worms

Tapeworms are a normal part of a healthy being’s digestive tract. We all have them. Without them, none of us would be here. But they do need to be in the right numbers.

The main reason these worms can explode in their population and create mischief is from the diet. Cats are carnivores and thrive on a diet of quality raw meat and bones. This digests very fast in a healthy cat, never allowing the worm population to get out of hand.

Tapeworms are visible in the fresh stool as small white, moving objects about the size of a grain of rice. They turn yellow when they die. So stool inspection is always a good idea!

Commercial cat food is cooked, is full of plant food (which is highly unsuitable and dangerous for cats) and contains hazardous chemicals mascarading at vitamins, minerals, other nutrients as well as colours, flavours, preservatives. It digests very slowly, allowing the worms to proliferate out of natural balance.

In the early days of a dietary conversion, a cat may expel these excess worms. That’s normal and natural.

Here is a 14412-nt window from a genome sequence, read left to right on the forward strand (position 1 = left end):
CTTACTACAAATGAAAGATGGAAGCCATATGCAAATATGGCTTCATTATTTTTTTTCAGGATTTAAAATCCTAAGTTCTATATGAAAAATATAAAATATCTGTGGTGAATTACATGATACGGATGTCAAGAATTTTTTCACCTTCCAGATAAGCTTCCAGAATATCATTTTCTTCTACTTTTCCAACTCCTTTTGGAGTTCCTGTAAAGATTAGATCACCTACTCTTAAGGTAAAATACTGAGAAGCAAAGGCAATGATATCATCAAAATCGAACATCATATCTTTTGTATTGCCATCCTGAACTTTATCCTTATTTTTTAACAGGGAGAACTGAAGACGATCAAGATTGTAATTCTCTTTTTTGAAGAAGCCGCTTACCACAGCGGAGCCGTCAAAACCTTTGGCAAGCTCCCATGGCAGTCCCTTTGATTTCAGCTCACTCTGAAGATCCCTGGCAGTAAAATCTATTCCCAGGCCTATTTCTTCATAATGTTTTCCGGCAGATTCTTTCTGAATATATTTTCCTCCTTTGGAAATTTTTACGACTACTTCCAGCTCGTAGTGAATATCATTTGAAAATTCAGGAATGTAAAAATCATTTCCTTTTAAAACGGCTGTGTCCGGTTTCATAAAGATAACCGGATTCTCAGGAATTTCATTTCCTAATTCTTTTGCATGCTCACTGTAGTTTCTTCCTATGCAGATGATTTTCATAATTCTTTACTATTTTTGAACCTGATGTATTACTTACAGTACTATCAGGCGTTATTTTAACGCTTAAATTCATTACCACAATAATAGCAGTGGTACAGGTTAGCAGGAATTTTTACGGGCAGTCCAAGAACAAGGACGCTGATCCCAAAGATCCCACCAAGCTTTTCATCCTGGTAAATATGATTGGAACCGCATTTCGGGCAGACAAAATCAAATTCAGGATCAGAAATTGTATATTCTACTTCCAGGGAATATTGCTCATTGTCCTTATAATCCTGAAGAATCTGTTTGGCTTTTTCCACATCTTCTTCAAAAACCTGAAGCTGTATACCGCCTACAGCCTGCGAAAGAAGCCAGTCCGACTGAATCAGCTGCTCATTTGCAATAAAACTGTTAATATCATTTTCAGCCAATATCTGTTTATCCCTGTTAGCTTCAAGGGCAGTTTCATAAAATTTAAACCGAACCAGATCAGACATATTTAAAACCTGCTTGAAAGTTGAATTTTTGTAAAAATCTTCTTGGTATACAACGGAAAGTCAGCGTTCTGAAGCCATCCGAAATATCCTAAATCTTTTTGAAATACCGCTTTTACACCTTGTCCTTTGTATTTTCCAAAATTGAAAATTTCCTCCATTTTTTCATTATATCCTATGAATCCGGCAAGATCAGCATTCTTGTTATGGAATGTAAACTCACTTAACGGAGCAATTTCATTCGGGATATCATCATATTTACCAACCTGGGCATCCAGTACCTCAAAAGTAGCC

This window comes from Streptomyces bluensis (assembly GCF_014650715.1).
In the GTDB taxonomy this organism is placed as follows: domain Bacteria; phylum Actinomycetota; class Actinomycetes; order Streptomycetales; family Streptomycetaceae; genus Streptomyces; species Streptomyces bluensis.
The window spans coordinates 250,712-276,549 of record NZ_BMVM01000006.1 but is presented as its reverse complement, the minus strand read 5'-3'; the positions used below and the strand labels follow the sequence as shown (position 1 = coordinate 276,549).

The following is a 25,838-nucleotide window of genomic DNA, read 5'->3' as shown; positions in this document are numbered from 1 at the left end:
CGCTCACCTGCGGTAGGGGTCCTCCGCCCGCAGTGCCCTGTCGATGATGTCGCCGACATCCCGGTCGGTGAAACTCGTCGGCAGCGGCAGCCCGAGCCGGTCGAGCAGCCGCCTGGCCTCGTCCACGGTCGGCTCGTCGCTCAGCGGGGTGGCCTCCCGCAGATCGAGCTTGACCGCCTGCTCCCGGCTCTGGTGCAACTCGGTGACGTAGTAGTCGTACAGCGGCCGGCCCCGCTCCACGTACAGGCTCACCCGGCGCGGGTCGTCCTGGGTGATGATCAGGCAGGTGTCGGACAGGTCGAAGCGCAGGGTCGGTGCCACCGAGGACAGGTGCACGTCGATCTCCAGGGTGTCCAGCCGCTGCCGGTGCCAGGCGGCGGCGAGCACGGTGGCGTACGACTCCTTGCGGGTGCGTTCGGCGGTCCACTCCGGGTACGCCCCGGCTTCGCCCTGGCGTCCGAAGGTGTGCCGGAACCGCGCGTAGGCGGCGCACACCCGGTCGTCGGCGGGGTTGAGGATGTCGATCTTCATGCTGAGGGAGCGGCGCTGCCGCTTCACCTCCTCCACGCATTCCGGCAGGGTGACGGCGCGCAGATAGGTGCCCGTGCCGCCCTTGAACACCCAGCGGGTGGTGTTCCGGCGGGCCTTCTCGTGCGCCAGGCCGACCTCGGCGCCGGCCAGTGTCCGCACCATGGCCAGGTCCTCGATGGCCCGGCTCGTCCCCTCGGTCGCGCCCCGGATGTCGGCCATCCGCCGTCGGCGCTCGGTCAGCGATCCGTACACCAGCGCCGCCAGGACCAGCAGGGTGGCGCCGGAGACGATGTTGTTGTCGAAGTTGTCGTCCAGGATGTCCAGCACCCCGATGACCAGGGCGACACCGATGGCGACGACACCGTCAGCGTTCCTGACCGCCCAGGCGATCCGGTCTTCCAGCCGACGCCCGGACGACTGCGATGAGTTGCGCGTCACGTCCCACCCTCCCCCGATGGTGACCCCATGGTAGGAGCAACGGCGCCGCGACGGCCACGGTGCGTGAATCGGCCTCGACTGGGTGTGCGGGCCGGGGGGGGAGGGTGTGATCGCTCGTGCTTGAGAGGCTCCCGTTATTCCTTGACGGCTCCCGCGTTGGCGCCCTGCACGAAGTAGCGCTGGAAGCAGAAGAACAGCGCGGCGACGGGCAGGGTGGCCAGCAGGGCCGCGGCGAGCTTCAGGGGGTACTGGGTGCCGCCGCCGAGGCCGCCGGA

You will also sometimes see tapeworms when your cat’s health is below par.

This homeopathic complex is made from several homeopathic remedies in a low potency that are useful in resolving an infestation of tapeworms in a cat.  The vial size is 15ml. It comes with a dropper for ease of use. There is enough that will probably last the life of your cat, as long as you are feeding them appropriately.

There are several different worms to target. The most common in an adult is tapeworm. Kittens can suffer with roundworm (which is vomited up), but rarely an adult. Ringworm is an infestation on contact, so doesn’t affect most cats. Heartworm can be a problem in some areas of the world.

Just ask for the one that you are targeting.

Suggested dose is to add a couple of drops in the food or water, every day. Stop when you see improvement.

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